This auction season, Christie’s is pleased to present two vastly different works created in the 1950s and 60s by the iconic Indonesian painter Hendra Gunawan (1918-1983) in which he investigates the relationship between his fellow people and the landscape. Hendra Gunawan revolutionized Indonesian art alongside fellow modernists, Affandi and S. Sudjojono. Influenced by various waves of modernism as well as a deep understanding of Indonesian mythology and history, Hendra Gunawan formed a style that is now considered to be distinctly Indonesian. As scholars Esmeralda and Marc Bollansee remark, “Indonesian art draws its strength from its rich cultural past and from its preserved customs and sacred rituals. The best painters are not slaves of their old cultures, but use ancient representations and techniques, old myths and epics and recreate them.” Hendra Gunawan can be counted in the latter group.
Throughout his career Hendra Gunawan favored portrayals of women and brought forth otherwise ordinary nebulous moments of the everyday village life to masterfully capture the spirit of his archipelago home. Born to rural life himself in a small village outside of Bandung, West Java, it is no wonder that he drew time and time from his own humble beginnings and bestowed upon his protagonists an unmistakable sense of humanity.
After moving to Yogyakarta, Central Java, Hendra Gunawan became an active participant of the local art community as he founded the Pusaka Sundan (Sundanese Heritage) organization and became a member of Sanggar Pelukis Rakyat (People’s Artists’ Studio), which ultimately led to his involvement in the communist-affiliated Lembaga Kebudayaan Rakyat (LEKRA or People’s Cultural Association). For this he was sentenced to thirteen years of imprisonment without trial from 1965. Although Hendra Gunawan fervently participated in political activity during one of Indonesia’s most tumultuous eras, his brush consistently returned to traditional themes of the Indonesian everyday. Even during his incarceration he retained this thematic impulse by using his memories of the outside world. Painted in the 1960s at the peak of his artistic powers, Three Women on a Beach demonstrates a simple patriotism and unfettered expression that was lost following his time in prison.
In the present lot, Hendra Gunawan portrays three women elevated atop a beach cliff. Using his intuitive sense of colour he conveys their synergetic relationship with the surrounding land. The colourful traditional tunic, or kebaya, of the middle female figure blends with the yellow sand beyond, while the ethereal matriarch of the trio bears a cool-hued complexion that merges her with the sky behind. So too, does her white kebaya coalesce with the clouds above. With her head amid the clouds and elevated positioning, as well as the eager, deferential gaze of the crouching pair, Hendra Gunawan characterizes the higher wisdom and feminine strength of the figure. Painted in striking profile, the protagonist gazes into a world beyond the confines of the canvas. In addition, her lower limbs share a marked and surreal semblance with the hues of the grey-black rock upon which she sits. While her posture, colour and profile signify her as distinct, the merging forms of the three women denote the connectedness of the female group. From afar the batik sarong of the main figure could be mistaken for that of her neighbours. Hendra Gunawan often celebrated the meaningful, supportive relationships between women in his paintings. In his view, it was the women that held together a community.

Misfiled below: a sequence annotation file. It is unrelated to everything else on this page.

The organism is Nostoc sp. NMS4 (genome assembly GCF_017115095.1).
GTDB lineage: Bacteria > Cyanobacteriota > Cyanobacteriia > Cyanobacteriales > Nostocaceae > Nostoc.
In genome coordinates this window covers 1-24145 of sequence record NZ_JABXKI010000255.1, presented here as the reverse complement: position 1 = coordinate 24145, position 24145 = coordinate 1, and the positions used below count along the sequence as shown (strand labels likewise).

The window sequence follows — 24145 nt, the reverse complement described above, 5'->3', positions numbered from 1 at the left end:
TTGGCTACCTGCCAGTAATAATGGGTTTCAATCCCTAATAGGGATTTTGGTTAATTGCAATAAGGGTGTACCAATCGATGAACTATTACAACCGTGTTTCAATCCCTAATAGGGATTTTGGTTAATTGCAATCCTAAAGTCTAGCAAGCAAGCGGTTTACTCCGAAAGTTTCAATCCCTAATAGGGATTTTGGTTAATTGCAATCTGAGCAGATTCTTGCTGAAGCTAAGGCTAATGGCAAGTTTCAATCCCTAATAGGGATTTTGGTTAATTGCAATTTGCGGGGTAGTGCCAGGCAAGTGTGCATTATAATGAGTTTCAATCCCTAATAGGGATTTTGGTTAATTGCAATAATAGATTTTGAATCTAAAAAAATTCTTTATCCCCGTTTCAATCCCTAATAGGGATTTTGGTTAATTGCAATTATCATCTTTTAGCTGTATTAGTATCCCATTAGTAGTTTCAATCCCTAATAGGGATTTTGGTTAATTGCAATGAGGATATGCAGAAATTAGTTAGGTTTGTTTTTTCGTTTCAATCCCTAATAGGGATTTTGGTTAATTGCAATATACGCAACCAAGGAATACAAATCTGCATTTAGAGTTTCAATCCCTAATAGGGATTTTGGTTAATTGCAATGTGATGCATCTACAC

The anatomy of the figures is exemplary of both Hendra Gunawan’s technical skill and style. Art historian Astri Wright observes that Hendra Gunawan’s female figures are “nourishing, nursing, mothering beauties, voluptuous and undulating bodies wrapped in brightly coloured cloth.” Anatomically, they bear features akin to traditional Indonesian shadow puppetry, Wayang Kulit, with elongated limbs, thick feet, widely spaced toes, long necks, protruding noses and large eyes. The main figure displays all of these characteristics but it is her exaggerated profile, in particular, that echoes the stylization of an anthropomorphized Wayang Kulit.
The bright hues of the trio separate them from their backdrop. Beyond the figures, the bare branches of a tree reaches towards a horizon that is almost indistinguishable in the gradations of vivid blue seas into cerulean skies. Rendered in heavy, thick brushstrokes the backdrop contrasts the delicacy of the character's features and clothing. The edge of buildings can be seen in the far distance, suggesting the figures have sought refuge from the throng of village life. Upon closer inspection, a striking parallel can be seen as three figures gather upon the distant cliff, suggesting universality of such gatherings. Opposed to the traditional values in which women were marginalized, Hendra Gunawan’s feminine figures are all-important, united with one another and their surrounding environment, rendered as enchanted, grounded and powerful creatures. Informed by traditional shadow puppets, in Three Women on a Beach Hendra Gunawan creates theatre of an otherwise banal moment, elevating it to the sacred. His female figures are a celebration of women as they exemplify beauty, resilience, community and thus embody the spirit of his home.